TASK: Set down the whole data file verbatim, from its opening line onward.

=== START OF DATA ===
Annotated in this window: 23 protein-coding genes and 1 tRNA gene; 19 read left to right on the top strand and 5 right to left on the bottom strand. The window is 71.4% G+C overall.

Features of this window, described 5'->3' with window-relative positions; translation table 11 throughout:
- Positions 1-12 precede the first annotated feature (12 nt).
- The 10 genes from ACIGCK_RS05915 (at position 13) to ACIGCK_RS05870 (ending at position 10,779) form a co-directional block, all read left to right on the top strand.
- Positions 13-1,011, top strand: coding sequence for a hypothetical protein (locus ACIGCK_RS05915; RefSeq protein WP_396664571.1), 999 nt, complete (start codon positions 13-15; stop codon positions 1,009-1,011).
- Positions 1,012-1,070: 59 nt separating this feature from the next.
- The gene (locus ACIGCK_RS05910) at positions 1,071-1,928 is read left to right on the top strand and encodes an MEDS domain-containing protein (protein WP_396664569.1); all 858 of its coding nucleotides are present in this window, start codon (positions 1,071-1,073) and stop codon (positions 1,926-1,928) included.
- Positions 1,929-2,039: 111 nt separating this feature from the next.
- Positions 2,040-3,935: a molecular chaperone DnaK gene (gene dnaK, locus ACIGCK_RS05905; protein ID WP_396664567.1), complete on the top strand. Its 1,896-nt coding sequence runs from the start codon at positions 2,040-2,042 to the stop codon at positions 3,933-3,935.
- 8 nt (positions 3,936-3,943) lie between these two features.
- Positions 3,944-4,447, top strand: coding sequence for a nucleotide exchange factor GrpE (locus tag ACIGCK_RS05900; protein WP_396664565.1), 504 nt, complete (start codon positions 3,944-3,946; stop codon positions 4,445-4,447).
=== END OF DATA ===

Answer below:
Annotated in this window: 23 protein-coding genes and 1 tRNA gene; 19 read left to right on the top strand and 5 right to left on the bottom strand. The window is 71.4% G+C overall.

Features of this window, described 5'->3' with window-relative positions; translation table 11 throughout:
- Positions 1-12 precede the first annotated feature (12 nt).
- The 10 genes from ACIGCK_RS05915 (at position 13) to ACIGCK_RS05870 (ending at position 10,779) form a co-directional block, all read left to right on the top strand.
- Positions 13-1,011, top strand: coding sequence for a hypothetical protein (locus ACIGCK_RS05915; RefSeq protein WP_396664571.1), 999 nt, complete (start codon positions 13-15; stop codon positions 1,009-1,011).
- Positions 1,012-1,070: 59 nt separating this feature from the next.
- The gene (locus ACIGCK_RS05910) at positions 1,071-1,928 is read left to right on the top strand and encodes an MEDS domain-containing protein (protein WP_396664569.1); all 858 of its coding nucleotides are present in this window, start codon (positions 1,071-1,073) and stop codon (positions 1,926-1,928) included.
- Positions 1,929-2,039: 111 nt separating this feature from the next.
- Positions 2,040-3,935: a molecular chaperone DnaK gene (gene dnaK, locus ACIGCK_RS05905; protein ID WP_396664567.1), complete on the top strand. Its 1,896-nt coding sequence runs from the start codon at positions 2,040-2,042 to the stop codon at positions 3,933-3,935.
- 8 nt (positions 3,936-3,943) lie between these two features.
- Positions 3,944-4,447, top strand: coding sequence for a nucleotide exchange factor GrpE (locus tag ACIGCK_RS05900; protein WP_396664565.1), 504 nt, complete (start codon positions 3,944-3,946; stop codon positions 4,445-4,447).